Concentrated Effort, Universal Need
Nearly 6 million people live in the drainage area of the Potomac River which stretches 14,670 square miles across four states and the District of Columbia. 86% of these people get their drinking water from public water suppliers which use the Potomac River, its tributaries and surrounding ground water as their source water. And with an average flow before withdrawal of 7 billion gallons/day, it may be an understatement to say: it’s a big deal!
Luckily, this has not gone unnoticed. Organized in 2004, the Potomac River Basin Drinking Water Source Protection Partnership (DWSPP) has been working to better understand and address the risks that may negatively affect the quality of drinking water in the Potomac River basin. The Partnership is a voluntary association of 20 water suppliers and government agencies whose mission is the protection of their source water supplies in the basin. Some of the biggest interests of the Partnership are:
• Tracking research on low levels of emerging contaminants to determine their persistence in the environment and their potential threats to human health and the environment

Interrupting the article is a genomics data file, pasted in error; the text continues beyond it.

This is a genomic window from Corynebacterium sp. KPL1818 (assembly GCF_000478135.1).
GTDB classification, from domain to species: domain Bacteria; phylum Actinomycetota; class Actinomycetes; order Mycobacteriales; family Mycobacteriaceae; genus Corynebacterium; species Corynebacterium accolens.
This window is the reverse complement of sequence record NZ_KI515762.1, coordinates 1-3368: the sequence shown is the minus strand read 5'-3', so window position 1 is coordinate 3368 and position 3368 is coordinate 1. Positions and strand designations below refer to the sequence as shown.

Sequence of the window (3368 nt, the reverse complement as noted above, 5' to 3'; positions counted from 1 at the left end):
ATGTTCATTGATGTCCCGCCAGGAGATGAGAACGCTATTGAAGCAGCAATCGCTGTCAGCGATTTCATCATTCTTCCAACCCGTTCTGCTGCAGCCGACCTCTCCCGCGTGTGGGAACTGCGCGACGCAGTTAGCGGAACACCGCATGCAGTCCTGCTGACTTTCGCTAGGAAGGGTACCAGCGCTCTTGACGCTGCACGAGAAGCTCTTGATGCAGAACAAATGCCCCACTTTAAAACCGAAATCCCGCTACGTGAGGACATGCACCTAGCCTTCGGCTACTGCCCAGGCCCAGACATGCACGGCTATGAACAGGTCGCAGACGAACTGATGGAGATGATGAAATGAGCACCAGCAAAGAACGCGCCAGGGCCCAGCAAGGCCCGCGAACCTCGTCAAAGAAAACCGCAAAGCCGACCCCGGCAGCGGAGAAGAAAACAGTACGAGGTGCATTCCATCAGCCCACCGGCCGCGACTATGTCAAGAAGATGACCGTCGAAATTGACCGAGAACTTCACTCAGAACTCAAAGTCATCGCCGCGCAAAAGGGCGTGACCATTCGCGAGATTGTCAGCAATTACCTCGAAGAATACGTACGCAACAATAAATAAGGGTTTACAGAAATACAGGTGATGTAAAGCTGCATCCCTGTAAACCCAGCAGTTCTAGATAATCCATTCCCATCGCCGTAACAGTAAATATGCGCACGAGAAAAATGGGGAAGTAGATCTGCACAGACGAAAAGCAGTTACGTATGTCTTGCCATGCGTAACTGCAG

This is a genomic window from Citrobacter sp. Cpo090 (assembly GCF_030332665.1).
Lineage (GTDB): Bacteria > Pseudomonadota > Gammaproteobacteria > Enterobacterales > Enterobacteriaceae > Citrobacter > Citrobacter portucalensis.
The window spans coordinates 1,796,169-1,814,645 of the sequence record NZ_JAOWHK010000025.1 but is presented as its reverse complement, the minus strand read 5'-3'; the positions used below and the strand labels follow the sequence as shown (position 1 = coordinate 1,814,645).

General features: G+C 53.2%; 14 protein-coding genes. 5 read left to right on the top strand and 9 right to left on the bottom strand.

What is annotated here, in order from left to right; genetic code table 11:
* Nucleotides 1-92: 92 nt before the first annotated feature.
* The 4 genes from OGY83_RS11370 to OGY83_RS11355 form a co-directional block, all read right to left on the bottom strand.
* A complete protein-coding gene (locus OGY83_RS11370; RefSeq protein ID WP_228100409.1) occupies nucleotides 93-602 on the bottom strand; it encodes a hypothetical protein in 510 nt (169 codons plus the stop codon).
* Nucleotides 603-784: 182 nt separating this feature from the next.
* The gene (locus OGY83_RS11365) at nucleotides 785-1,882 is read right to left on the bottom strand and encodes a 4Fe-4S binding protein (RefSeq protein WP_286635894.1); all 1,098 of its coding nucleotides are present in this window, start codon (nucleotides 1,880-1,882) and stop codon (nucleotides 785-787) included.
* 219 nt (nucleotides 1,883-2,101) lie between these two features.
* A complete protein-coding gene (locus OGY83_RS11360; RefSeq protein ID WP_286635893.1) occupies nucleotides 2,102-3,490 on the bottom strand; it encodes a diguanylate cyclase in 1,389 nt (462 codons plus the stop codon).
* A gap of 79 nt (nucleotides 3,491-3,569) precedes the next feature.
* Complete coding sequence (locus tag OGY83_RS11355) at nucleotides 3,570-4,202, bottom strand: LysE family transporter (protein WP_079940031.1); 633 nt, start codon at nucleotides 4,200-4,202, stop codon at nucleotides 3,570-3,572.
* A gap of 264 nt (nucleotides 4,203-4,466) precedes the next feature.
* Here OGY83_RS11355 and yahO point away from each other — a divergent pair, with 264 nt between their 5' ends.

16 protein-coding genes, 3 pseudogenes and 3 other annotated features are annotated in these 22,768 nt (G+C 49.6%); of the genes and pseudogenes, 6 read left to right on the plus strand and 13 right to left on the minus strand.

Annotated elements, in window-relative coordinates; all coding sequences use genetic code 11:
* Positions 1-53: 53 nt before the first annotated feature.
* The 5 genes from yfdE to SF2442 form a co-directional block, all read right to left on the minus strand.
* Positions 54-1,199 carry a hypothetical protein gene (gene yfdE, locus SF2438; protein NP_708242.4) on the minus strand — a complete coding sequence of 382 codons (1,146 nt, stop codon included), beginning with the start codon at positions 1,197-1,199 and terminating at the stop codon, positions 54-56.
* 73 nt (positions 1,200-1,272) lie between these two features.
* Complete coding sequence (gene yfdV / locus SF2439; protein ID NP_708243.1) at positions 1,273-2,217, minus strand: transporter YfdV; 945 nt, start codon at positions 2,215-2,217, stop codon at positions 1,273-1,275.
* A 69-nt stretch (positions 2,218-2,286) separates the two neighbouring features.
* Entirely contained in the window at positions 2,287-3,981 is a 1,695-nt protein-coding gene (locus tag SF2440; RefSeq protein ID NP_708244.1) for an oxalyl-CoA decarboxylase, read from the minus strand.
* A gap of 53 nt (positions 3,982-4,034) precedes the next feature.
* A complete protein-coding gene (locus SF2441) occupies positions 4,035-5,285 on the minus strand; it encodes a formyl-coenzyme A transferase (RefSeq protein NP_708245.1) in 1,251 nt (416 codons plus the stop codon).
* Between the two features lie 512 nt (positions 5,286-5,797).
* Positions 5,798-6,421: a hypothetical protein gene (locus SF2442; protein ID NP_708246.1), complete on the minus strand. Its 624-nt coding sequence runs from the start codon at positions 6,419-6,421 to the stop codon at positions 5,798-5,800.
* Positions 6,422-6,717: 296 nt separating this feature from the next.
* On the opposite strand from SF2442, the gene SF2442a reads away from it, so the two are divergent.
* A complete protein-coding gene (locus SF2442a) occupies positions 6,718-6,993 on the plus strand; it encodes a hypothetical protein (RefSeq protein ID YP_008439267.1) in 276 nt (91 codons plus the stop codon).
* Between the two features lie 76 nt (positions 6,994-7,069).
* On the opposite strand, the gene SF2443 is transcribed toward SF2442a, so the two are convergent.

• Early warning/emergency response to events and conditions which may threaten the safety of the water supply
• Urban issues such as the impact of roadway salts on drinking water sources
• Agriculture issues such as the potential contribution of pathogens. One example of this is Cryptosporidium, which may cause water-borne disease
Broad source water programs like the Partnership’s are significant because they extend beyond the treatment element and provide an invaluable multi-barrier approach to drinking water protection. With concerns like those above (and more) in both urban and rural areas, this collaborative approach should open the eyes of residents in watersheds everywhere.
So what should you do? Educate yourself on the issues the Potomac DWSPP is working on by visiting their website and be sure to take a look at specific information about special topics or workgroup activities. You may also find information like how to properly dispose of pharmaceuticals, as well as other ways you too can ensure safe drinking water for your area.
Editor's Note: The opinions expressed here are those of the author. They do not reflect EPA policy, endorsement, or action, and EPA does not verify the accuracy or science of the contents of the blog.
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